so, any indirect
(around the center of the sphere).
More generally, all pure correlated states are represented by all
projective transformations that map the sphere of pure measurements
of one spin, to the sphere of pure states of the other spin, and
reversing the orientation.
We can describe their whole set as follows: the pure correlated
states of spins, are those mapping the sphere of pure
measurements of the one, onto the sphere of pure states of the
other, and reversing the orientation.
This reversing of the orientation is required: the projective
transformations preserving the sphere but also preserving its
orientation, do not define any physically possible state of
To understand what these transformations look like, we can study the
orientation-preserving transformations instead (as both cases are
exchanged by central symmetry).
These are conformal transformations of the sphere: they map circles
on the sphere to other circles, because circles are the
intersections of the sphere with planes in space, and projective
transformations of the space map planes into planes. Those who are
not isometries, are expanding some side of the sphere and shrinking
the opposite side.
It is possible to understand these transformations of the sphere, by
considering a sphere taken on picture in perspective, and
reinterpreting the same picture of the sphere as if it was viewed
from different distances to the sphere, or viewed from infinity.
Now, inside the quantum 4-states shape of all states of a system
of 2 electrons'spins, let us consider its the particular
2-states sphere, of the states between (↑,↓ ) and (↓,↑). That is,
all the states that have probability 1 of being "either (↑,↓ ) or
We can represent these two states (↑,↓ ) and (↓,↑) as the poles
(north and south) of this sphere. Then, what is its equator
made of ?
It is made of all negative isometries of the sphere that
exchange ↑ with ↓.
The central symmetry is one of them. To get all others, you just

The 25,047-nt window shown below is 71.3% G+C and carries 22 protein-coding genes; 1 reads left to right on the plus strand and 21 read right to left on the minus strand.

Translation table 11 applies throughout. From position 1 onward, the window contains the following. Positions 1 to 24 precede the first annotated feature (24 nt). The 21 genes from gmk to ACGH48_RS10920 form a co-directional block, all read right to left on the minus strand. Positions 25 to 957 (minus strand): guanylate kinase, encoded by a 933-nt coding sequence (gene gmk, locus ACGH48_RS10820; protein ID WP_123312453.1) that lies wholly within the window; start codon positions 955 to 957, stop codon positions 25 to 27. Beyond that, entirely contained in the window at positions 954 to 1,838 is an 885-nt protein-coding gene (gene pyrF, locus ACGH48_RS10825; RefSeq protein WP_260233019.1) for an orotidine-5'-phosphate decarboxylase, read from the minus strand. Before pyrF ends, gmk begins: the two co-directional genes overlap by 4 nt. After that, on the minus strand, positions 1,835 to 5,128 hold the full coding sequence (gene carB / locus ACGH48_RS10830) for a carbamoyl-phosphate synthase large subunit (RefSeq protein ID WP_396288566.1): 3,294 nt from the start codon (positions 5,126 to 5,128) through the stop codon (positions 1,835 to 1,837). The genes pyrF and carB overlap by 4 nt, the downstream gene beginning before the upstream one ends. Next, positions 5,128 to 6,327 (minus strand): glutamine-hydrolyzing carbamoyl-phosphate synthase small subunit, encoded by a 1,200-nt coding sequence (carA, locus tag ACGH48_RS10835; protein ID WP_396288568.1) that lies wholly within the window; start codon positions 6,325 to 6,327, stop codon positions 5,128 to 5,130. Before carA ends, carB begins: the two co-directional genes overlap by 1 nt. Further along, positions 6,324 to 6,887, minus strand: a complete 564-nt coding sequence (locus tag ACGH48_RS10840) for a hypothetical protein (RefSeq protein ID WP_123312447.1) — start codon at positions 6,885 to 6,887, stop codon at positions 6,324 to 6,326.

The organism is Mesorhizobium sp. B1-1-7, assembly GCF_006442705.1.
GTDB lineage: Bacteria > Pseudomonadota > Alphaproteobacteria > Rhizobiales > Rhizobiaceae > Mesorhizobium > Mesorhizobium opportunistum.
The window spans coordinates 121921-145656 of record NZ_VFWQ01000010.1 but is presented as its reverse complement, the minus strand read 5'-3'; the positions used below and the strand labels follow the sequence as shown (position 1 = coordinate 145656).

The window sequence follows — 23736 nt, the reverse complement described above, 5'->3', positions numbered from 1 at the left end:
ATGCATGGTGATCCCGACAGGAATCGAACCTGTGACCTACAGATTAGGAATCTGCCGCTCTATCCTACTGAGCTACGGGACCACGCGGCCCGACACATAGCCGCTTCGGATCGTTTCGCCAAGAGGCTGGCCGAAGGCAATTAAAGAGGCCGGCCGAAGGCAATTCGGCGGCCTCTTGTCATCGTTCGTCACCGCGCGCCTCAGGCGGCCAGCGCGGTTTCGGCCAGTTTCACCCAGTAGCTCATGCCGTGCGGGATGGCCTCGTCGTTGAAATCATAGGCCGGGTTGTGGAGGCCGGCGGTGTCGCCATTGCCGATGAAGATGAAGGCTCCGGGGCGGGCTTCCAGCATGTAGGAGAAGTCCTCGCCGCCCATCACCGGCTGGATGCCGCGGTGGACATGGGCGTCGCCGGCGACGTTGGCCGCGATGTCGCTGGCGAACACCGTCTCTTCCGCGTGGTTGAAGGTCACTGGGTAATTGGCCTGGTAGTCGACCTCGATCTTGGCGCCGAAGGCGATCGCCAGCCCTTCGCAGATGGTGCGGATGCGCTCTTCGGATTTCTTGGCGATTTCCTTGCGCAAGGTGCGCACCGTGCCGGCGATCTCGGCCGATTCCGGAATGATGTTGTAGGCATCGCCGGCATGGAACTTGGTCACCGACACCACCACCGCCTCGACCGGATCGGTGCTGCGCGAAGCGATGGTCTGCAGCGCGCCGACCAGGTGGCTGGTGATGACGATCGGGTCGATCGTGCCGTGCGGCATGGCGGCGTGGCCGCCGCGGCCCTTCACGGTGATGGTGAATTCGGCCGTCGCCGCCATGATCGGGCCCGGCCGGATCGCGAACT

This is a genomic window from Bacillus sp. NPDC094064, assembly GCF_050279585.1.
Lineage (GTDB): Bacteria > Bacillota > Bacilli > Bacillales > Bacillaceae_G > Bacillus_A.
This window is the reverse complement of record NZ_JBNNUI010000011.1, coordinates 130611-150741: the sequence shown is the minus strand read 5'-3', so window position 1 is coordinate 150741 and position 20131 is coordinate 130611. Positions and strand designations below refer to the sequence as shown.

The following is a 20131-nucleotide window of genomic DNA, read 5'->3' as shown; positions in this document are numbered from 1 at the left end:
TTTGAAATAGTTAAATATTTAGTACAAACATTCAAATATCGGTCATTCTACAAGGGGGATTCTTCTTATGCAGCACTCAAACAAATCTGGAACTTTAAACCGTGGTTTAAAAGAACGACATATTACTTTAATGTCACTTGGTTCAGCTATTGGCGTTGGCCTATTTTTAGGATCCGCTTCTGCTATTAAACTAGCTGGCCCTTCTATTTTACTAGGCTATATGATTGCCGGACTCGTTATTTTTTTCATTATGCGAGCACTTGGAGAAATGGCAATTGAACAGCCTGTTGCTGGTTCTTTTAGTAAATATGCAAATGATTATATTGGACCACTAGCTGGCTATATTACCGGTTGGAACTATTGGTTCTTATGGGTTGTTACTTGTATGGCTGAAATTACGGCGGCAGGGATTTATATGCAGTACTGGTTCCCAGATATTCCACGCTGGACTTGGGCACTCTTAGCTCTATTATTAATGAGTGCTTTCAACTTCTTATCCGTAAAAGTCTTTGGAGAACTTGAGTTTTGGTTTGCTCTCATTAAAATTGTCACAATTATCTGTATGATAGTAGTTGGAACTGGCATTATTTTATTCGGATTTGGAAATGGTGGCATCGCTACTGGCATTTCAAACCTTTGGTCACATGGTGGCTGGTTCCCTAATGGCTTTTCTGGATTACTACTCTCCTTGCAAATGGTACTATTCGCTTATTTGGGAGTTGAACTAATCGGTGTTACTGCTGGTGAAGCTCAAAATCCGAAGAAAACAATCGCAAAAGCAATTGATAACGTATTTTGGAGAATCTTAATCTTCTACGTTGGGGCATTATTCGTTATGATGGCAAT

need to apply a rotation around the vertical axis. In particular,
the one opposite to the central symmetry, is the reflection with
respect to the horizontal plane.
Generally, any two correlated states defined by (negative)
isometries of the sphere, can be completely separated by a
measurement after some interaction between both spins, if an only if
these two isometries differ by composition by an axial symmetry.
So, while the 4 states (↑,↓ ), (↓,↑), (↑, ↑) and (↓,↓) are a
possible set of completely distinct 4 pure states generating the
whole quantum 4-states shape of all states of correlated spins,
another possible list of completely distinct pure states, is made by
4 isometric correlated states differing from each other by
compositions by axial symmetries around all 3 axis of a Cartesian
Whatever the choice of such a list, the isobarycenter of these 4
states, or global center of this quantum 4-states shape, is the
uncorrelated state given by the centers of each sphere of spin.
When applied to this center, any pure state has a probability 1/4 to
In particular, the measure of presence of a pure correlated state,
such as the one of central symmetry s (from a pair of electrons),
has this probability 1/4.
When applied to the state defined by the transformation k.s (i.e. homothety with ratio -k) for any
real number k, its probability is the affine function of k. that
gives 1 for k=1 and gives 1/4 for k=0. Thus it cancels for k = -1/3
(the state -s/3, the dilation with ratio 1/3), thus a mere
combination of "the 3 remaining states"), and k cannot go lower
(dilations with ratios higher than 1/3 can't be reached).
Unlike classical physics, quantum physics discriminates between correlations that preserve
the orientiation of the space of possible spin states, and those which reverse it : both have
the same limit for correlation preserving orientation (the state -s/3, i.e. homothety
with ratio 1/3, is the limit as well for classical correlations, as it can be obtained by taking
at random one of the 3 space dimensions in which both spins will be correlated) but for
those reversing it, classical correlations have the same limit but quantum ones do better : s instead of s/3.
but as the possibilities of classical correlations don't depend on
the sign, they can't make a k higher than +1/3 either, so that the
state s, that exists in quantum systems, is quite far from reach by
So, it is useless to discuss partial entanglements as quantum theory does
not distinguish a blurred entanglement from a classical correlation : a entangled
pair of electrons produced as above that has 1/3 probability to be preserved and 2/3
probability to be blurred (replaced by uncorrelated random spins) is the same quantum
system as a classical correlated pair produced by a 1/3 probability of having been
produced by a classical correlation in each of the 3 dimensions. In other words, by
throwing a dice to decide if the spins are (up,down), (down,up), (right,left), (left,right), (face,back) or (back,face).
The EPR paradox - The double-slit experiment - Quantum decoherence